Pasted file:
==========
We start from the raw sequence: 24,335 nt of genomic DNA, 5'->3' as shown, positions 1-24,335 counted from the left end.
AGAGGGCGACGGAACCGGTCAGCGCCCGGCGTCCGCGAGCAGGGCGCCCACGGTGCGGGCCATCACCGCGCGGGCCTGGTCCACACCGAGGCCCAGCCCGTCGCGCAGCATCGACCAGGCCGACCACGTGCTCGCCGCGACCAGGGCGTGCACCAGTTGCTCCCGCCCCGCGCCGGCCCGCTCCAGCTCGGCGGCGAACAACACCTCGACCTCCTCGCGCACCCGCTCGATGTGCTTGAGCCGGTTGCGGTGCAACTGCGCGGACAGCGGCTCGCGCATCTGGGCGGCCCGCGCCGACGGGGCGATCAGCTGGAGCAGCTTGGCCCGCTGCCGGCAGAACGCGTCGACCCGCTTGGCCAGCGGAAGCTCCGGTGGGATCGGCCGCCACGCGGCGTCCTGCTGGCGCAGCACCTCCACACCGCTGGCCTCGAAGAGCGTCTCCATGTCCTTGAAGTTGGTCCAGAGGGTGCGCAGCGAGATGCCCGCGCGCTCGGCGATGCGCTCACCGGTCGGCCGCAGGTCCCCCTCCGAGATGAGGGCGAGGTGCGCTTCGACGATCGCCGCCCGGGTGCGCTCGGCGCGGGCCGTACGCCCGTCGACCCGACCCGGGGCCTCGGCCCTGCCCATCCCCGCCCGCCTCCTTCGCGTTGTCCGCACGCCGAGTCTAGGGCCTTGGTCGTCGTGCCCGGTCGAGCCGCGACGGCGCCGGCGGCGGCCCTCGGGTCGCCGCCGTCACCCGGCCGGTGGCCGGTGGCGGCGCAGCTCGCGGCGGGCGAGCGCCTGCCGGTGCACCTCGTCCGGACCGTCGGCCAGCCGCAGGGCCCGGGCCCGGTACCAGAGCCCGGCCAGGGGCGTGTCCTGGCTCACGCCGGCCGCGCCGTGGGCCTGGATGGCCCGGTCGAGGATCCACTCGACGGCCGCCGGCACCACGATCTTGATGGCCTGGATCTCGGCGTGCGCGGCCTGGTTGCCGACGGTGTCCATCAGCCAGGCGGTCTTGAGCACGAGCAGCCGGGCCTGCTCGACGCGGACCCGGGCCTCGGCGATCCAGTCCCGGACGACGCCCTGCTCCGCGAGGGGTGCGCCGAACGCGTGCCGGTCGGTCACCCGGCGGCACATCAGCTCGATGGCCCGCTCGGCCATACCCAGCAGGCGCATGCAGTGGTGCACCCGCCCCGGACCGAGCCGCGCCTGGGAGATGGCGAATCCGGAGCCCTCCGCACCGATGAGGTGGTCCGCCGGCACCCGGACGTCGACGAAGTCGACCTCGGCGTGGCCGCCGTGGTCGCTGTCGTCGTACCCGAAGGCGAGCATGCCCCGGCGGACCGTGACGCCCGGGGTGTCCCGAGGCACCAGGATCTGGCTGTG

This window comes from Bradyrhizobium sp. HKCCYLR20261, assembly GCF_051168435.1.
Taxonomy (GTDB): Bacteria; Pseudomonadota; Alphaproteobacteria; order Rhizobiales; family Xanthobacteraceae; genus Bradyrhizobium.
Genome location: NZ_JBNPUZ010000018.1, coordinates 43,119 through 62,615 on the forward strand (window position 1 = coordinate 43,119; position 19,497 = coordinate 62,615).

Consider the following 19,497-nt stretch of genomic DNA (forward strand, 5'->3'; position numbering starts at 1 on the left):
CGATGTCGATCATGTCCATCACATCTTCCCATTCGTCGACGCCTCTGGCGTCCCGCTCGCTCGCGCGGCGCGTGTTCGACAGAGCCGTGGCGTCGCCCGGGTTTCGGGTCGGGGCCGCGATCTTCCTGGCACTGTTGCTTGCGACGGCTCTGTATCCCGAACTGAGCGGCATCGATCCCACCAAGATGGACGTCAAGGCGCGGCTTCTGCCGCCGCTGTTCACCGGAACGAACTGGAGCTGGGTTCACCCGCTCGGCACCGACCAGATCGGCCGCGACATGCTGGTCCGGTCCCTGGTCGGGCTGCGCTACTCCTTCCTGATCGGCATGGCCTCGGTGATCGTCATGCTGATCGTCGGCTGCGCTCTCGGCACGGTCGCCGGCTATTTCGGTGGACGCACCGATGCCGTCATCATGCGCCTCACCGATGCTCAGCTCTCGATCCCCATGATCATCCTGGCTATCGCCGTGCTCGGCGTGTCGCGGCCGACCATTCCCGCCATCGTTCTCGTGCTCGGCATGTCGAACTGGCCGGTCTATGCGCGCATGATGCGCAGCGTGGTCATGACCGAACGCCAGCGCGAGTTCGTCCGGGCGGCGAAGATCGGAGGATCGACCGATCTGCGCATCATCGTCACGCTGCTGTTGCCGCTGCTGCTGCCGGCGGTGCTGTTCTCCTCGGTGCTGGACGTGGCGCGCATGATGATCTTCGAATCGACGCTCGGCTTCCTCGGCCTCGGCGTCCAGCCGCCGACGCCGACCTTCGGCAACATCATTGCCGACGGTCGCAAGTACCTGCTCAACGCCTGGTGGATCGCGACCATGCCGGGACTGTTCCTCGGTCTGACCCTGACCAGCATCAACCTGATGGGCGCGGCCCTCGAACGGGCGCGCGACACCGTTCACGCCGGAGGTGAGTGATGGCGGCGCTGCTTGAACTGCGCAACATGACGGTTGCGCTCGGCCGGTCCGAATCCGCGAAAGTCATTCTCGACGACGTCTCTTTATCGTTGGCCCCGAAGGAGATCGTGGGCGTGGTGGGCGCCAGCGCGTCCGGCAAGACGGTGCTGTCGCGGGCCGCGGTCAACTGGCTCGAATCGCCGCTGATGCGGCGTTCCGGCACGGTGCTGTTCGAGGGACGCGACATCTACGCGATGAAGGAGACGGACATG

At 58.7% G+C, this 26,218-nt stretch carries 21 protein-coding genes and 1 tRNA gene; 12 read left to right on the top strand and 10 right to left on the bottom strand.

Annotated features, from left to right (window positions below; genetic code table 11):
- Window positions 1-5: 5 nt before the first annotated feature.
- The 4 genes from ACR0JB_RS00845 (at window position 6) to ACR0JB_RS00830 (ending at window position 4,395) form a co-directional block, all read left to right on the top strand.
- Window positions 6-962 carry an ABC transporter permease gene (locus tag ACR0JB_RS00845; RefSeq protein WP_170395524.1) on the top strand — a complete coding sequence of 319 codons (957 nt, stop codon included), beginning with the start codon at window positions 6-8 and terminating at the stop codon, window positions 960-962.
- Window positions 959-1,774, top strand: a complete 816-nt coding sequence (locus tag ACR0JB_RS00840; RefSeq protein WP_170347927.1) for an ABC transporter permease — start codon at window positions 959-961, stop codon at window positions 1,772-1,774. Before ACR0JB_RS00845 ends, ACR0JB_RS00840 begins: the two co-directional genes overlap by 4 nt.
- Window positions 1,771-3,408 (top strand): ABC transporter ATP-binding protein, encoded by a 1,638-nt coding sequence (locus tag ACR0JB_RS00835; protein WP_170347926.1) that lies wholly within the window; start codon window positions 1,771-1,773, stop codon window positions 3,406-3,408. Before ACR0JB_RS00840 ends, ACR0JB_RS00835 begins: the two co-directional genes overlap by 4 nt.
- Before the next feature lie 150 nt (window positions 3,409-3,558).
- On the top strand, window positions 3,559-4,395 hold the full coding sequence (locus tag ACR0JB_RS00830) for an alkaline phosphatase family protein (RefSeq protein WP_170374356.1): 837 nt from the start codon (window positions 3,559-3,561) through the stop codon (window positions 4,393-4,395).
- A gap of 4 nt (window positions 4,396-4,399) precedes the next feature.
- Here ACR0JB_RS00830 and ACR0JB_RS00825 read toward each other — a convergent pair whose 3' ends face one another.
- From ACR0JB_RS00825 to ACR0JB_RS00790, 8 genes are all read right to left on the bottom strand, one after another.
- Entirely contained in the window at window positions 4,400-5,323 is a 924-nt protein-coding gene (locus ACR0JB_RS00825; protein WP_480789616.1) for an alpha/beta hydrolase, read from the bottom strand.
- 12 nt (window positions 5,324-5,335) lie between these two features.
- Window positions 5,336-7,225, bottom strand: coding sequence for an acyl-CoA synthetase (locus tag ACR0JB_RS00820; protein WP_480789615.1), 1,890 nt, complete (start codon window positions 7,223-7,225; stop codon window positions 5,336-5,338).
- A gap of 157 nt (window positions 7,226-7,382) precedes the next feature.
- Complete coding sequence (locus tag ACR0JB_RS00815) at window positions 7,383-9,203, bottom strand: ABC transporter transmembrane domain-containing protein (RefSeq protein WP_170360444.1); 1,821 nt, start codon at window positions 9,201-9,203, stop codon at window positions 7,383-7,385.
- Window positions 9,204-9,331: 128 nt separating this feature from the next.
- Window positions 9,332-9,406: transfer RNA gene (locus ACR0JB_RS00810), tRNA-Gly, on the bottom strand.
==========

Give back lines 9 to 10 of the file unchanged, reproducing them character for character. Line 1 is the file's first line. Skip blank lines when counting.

Annotated features, from left to right (window positions below; genetic code table 11):
- Window positions 1-5: 5 nt before the first annotated feature.